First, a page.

Kareem Abdul-Jabbar (27.7 points per game, 16.9 rebounds, 5.0 assists)
Bob McAdoo (31.1, 12.4, 4.0)
Dave Cowens (19.0, 16.0, 4.2)
Rick Barry (21.0, 6.1, 6.1)
George McGinnis (23.0, 12.6, 4.7)

We’ve now gone back far enough that we’re in the days where the players themselves voted for MVP, not the media. Kareem won in his first season with the Lakers, despite the fact that they went 40-42 and missed the Playoffs. He certainly was the most dominant force in the league, and that was apparently good enough for the players. This is not good enough for me, especially when you consider that his former team, the Milwaukee Bucks, won their division and made the Playoffs without him. Though, it should be noted that their division was so horrible, they won it with a record of 38-44, somehow making the Playoffs with a worse record than the Lakers. The best team in the league was the Warriors, led by Rick Barry, who finished fourth, probably because, as legend has it, everyone hated him. The Celtics were the best team in the East, and the eventual champions, which was good enough for Dave Cowens to finish third. Bob McAdoo led the old Buffalo Braves (now the Clippers) to a 46-36 record, and rounding out the top five was George McGinnis who helped the Sixers finish 46-36.

What a mess. The 1970s were a particularly goofy time in NBA history, and one of the few eras where you can actually argue that the league was watered down. This was the last season before the NBA merged with the ABA, which had snagged some talented players away. The next season would see four ABA teams enter the NBA, while the rest of the ABA’s players were selected by the NBA teams in a special dispersal draft. This influx made the NBA a better place, and made the overall talent of the league less watery. This wacky vote kind of reflects that, and it was a close finish between the top three. While the 1970s were an interesting and entertaining time in the NBA (and to be alive, I imagine), I think we can all agree that the league has generally improved from these days.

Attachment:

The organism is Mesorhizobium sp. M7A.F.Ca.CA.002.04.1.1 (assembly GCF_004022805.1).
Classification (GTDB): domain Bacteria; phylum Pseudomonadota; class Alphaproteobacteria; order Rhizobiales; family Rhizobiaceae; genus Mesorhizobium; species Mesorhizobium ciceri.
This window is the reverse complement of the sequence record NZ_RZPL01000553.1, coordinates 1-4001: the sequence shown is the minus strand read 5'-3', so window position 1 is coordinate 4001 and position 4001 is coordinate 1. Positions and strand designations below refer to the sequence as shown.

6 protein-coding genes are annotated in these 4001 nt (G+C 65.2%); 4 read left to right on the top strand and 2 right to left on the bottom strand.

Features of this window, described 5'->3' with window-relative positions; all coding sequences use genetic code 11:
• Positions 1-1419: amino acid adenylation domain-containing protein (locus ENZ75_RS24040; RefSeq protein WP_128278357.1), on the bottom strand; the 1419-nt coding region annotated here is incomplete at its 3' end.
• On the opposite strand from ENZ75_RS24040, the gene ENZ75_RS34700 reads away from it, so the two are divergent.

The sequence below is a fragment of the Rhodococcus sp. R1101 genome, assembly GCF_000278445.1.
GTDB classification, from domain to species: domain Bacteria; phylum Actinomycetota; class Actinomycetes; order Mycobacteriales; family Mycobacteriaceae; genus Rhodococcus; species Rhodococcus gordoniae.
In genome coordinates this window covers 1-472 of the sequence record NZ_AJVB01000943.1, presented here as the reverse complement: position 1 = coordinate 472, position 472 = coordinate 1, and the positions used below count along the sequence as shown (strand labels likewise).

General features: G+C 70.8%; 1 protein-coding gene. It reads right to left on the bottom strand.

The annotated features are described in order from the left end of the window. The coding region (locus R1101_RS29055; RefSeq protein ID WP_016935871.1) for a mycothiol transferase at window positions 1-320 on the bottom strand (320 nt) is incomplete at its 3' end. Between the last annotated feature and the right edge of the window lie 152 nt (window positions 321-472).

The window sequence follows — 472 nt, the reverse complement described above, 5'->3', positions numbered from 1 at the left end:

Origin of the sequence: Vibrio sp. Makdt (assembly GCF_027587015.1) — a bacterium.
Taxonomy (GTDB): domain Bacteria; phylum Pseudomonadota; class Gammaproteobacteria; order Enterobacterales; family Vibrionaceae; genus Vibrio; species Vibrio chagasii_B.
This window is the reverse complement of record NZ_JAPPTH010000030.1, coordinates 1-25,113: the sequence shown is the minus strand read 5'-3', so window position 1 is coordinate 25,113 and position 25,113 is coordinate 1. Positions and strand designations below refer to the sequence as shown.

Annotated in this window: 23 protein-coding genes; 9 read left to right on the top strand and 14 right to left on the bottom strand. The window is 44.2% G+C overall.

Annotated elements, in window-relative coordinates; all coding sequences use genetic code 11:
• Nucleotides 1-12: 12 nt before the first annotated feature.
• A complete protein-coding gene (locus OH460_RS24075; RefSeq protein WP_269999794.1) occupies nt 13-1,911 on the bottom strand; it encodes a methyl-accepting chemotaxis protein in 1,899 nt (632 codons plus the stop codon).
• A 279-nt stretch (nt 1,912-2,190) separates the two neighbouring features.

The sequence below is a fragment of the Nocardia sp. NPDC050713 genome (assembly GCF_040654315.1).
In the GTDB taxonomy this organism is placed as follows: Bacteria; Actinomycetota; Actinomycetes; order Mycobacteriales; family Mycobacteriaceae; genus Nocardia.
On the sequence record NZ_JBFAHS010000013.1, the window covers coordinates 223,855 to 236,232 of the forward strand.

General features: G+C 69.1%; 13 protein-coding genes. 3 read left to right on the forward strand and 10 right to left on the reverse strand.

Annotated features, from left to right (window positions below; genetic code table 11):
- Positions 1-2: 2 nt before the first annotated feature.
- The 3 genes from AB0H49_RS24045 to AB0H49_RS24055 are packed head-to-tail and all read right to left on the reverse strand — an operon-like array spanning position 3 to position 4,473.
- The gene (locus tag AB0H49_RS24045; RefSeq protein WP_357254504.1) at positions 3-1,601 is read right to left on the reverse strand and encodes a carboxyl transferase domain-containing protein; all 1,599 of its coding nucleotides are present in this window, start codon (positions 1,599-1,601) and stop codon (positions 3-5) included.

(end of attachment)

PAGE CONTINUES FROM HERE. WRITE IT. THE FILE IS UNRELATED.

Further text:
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1966 MVP

Wilt Chamberlain (33.5 points per game, 24.6 rebounds, 5.2 assists)
Jerry West (31.3, 7.1, 6.1)
Oscar Robertson (31.3, 7.7, 11.1)
Bill Russell (12.9, 22.8, 4.8)
Sam Jones (23.5, 5.2, 3.2) & Jerry Lucas (21.5, 21.1, 2.7)